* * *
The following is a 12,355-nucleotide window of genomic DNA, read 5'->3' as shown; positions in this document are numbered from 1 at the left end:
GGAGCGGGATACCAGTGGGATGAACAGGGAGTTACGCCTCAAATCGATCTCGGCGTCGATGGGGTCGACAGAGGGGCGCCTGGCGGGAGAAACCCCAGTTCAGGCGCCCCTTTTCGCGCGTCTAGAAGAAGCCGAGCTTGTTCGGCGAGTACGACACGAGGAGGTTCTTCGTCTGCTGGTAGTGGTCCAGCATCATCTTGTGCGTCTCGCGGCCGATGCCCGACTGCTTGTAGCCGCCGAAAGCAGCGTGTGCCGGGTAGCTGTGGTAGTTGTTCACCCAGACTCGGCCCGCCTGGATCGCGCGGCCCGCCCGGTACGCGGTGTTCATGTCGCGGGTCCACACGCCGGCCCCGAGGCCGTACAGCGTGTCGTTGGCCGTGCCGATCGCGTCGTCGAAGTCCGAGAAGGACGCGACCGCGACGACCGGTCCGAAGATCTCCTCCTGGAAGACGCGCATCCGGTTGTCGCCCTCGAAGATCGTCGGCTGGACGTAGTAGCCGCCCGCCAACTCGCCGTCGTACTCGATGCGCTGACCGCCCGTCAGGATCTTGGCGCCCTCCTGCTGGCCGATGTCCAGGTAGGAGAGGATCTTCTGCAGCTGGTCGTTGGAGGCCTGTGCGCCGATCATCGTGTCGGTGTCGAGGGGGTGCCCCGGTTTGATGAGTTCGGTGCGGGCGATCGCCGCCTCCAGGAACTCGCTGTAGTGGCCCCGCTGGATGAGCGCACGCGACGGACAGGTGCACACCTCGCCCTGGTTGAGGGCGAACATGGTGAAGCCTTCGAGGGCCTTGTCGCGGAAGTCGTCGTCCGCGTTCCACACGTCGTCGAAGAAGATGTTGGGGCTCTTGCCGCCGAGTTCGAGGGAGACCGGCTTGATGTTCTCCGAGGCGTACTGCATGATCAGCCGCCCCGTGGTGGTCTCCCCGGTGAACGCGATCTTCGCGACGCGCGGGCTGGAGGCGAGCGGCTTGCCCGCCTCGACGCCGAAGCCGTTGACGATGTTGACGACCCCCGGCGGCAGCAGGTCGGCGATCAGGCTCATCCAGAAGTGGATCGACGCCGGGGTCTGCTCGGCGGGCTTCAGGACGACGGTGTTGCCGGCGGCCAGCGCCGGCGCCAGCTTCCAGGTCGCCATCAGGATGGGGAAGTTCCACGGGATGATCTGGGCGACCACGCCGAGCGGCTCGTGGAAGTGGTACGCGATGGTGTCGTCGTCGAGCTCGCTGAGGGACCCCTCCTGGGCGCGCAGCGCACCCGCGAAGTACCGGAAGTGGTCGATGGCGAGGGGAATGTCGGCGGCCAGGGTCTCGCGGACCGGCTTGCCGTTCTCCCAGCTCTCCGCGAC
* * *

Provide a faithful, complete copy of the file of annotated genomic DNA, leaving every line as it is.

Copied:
The following is a 12,355-nucleotide window of genomic DNA, read 5'->3' as shown; positions in this document are numbered from 1 at the left end:
GGAGCGGGATACCAGTGGGATGAACAGGGAGTTACGCCTCAAATCGATCTCGGCGTCGATGGGGTCGACAGAGGGGCGCCTGGCGGGAGAAACCCCAGTTCAGGCGCCCCTTTTCGCGCGTCTAGAAGAAGCCGAGCTTGTTCGGCGAGTACGACACGAGGAGGTTCTTCGTCTGCTGGTAGTGGTCCAGCATCATCTTGTGCGTCTCGCGGCCGATGCCCGACTGCTTGTAGCCGCCGAAAGCAGCGTGTGCCGGGTAGCTGTGGTAGTTGTTCACCCAGACTCGGCCCGCCTGGATCGCGCGGCCCGCCCGGTACGCGGTGTTCATGTCGCGGGTCCACACGCCGGCCCCGAGGCCGTACAGCGTGTCGTTGGCCGTGCCGATCGCGTCGTCGAAGTCCGAGAAGGACGCGACCGCGACGACCGGTCCGAAGATCTCCTCCTGGAAGACGCGCATCCGGTTGTCGCCCTCGAAGATCGTCGGCTGGACGTAGTAGCCGCCCGCCAACTCGCCGTCGTACTCGATGCGCTGACCGCCCGTCAGGATCTTGGCGCCCTCCTGCTGGCCGATGTCCAGGTAGGAGAGGATCTTCTGCAGCTGGTCGTTGGAGGCCTGTGCGCCGATCATCGTGTCGGTGTCGAGGGGGTGCCCCGGTTTGATGAGTTCGGTGCGGGCGATCGCCGCCTCCAGGAACTCGCTGTAGTGGCCCCGCTGGATGAGCGCACGCGACGGACAGGTGCACACCTCGCCCTGGTTGAGGGCGAACATGGTGAAGCCTTCGAGGGCCTTGTCGCGGAAGTCGTCGTCCGCGTTCCACACGTCGTCGAAGAAGATGTTGGGGCTCTTGCCGCCGAGTTCGAGGGAGACCGGCTTGATGTTCTCCGAGGCGTACTGCATGATCAGCCGCCCCGTGGTGGTCTCCCCGGTGAACGCGATCTTCGCGACGCGCGGGCTGGAGGCGAGCGGCTTGCCCGCCTCGACGCCGAAGCCGTTGACGATGTTGACGACCCCCGGCGGCAGCAGGTCGGCGATCAGGCTCATCCAGAAGTGGATCGACGCCGGGGTCTGCTCGGCGGGCTTCAGGACGACGGTGTTGCCGGCGGCCAGCGCCGGCGCCAGCTTCCAGGTCGCCATCAGGATGGGGAAGTTCCACGGGATGATCTGGGCGACCACGCCGAGCGGCTCGTGGAAGTGGTACGCGATGGTGTCGTCGTCGAGCTCGCTGAGGGACCCCTCCTGGGCGCGCAGCGCACCCGCGAAGTACCGGAAGTGGTCGATGGCGAGGGGAATGTCGGCGGCCAGGGTCTCGCGGACCGGCTTGCCGTTCTCCCAGCTCTCCGCGAC